By now, you've either seen or heard that one of the latest storylines on long-running BBC soap EastEnders involves a young girl with cystic fibrosis.
This is the culmination of months of work between the production team and the Cystic Fibrosis Trust to ensure that cystic fibrosis is represented as accurately as possible on-screen. Our own Engagement Director, Oli Lewington, has been one of the key people in these conversations and having already given some insight into how it all came together on EastEnders blog, Oli expands on the work for us here too.
Back in November I received a meeting request from our Communications Manager, Paul, to accompany him to a meeting at Elstree Studios. All I knew at the time was that it was the same studio where Eastenders was shot.
When we arrived I was hastily asked to sign a non-disclosure agreement forbidding me from discussing any of the contents of the meeting with anyone outside that room.
Today, of course, you are all well aware of Jade, the new character introduced to Albert Square in Friday night’s “duff duff” moment.
Anyone in the CF community is also well-aware of the traditionally sketchy nature of representations of CF on TV, not another well-watched BBC show, Holby City. You’ll understand, then, our excitement to be involved at such an early stage, some eight months before the character first appeared on screen, helping to shape the direction Jade may travel and ensure decision-making about her health was as correct as possible.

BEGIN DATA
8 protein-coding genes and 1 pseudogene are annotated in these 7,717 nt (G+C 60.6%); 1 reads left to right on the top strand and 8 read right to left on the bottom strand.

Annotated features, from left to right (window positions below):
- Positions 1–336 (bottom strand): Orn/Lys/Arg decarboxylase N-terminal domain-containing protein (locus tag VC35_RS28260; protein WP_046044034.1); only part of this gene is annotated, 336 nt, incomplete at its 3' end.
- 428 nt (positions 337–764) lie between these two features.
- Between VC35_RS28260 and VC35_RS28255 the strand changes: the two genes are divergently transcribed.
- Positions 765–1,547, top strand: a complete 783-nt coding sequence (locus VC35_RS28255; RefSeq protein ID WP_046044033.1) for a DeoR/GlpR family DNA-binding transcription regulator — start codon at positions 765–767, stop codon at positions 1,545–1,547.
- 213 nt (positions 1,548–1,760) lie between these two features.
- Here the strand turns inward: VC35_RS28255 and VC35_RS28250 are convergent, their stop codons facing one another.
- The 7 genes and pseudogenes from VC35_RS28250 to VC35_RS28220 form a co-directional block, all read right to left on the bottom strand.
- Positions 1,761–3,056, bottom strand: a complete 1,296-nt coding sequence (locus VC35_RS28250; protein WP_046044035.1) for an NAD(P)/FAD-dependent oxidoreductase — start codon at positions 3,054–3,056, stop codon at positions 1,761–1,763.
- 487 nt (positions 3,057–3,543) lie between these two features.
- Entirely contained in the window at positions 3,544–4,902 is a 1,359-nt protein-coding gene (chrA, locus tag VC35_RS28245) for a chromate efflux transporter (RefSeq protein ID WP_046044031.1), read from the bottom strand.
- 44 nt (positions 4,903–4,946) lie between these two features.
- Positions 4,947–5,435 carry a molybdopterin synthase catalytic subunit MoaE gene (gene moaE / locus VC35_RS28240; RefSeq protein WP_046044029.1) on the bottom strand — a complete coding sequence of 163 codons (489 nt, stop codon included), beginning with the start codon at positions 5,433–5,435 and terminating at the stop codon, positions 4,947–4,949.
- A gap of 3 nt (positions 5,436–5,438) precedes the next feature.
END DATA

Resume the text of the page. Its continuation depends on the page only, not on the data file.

We always have to allow for a little dramatic licence and I like to think that some of those minor details that only we would notice aren’t as important as the fact we have a character on a major UK soap opera with cystic fibrosis. Sometimes you have to pick your battles!
Since that first meeting, the team have been sending through scripts for us to review. Clearly, I can’t go into too much detail about things not yet broadcast, but just one example of their willingness to listen to our perspective and adapt their story came up in Jade’s very first scene.
In the final moments of last Friday’s episode, she appears wearing what was originally scripted to be an oxygen mask, struggling for breath and making the impact all the greater on her grandmother, Shirley, who had already lost her son to CF (off-screen, some years ago).
In subsequent scripts, the activity they had Jade doing would clearly have been beyond someone who was so ill. She would also, obviously, have needed to tote her oxygen around with her everywhere she went.
We called the writers and explained that by having her in an oxygen mask for that opening scene, they were committing themselves to one very strict direction that didn’t leave them with many options going forward.
While not as immediately recognisable to a lay audience as an oxygen mask, we suggested that a nebuliser may be a better approach for that first entrance, which is exactly what viewers saw when they tuned in on Friday night.
We’re so excited to finally have this kind of exposure for what we all know is – relatively speaking – quite a rare disease. And we’re even more pleased that the BBC have shown such commitment to getting it right, and are willing to listen to our feedback to make Jade’s story as real as possible not just for our eagle-eyed community, but for the great British public who may be learning about CF for the first time.
I, for one, can’t wait to see Jade’s story unfold, and to finally be able to talk more about it as it does!
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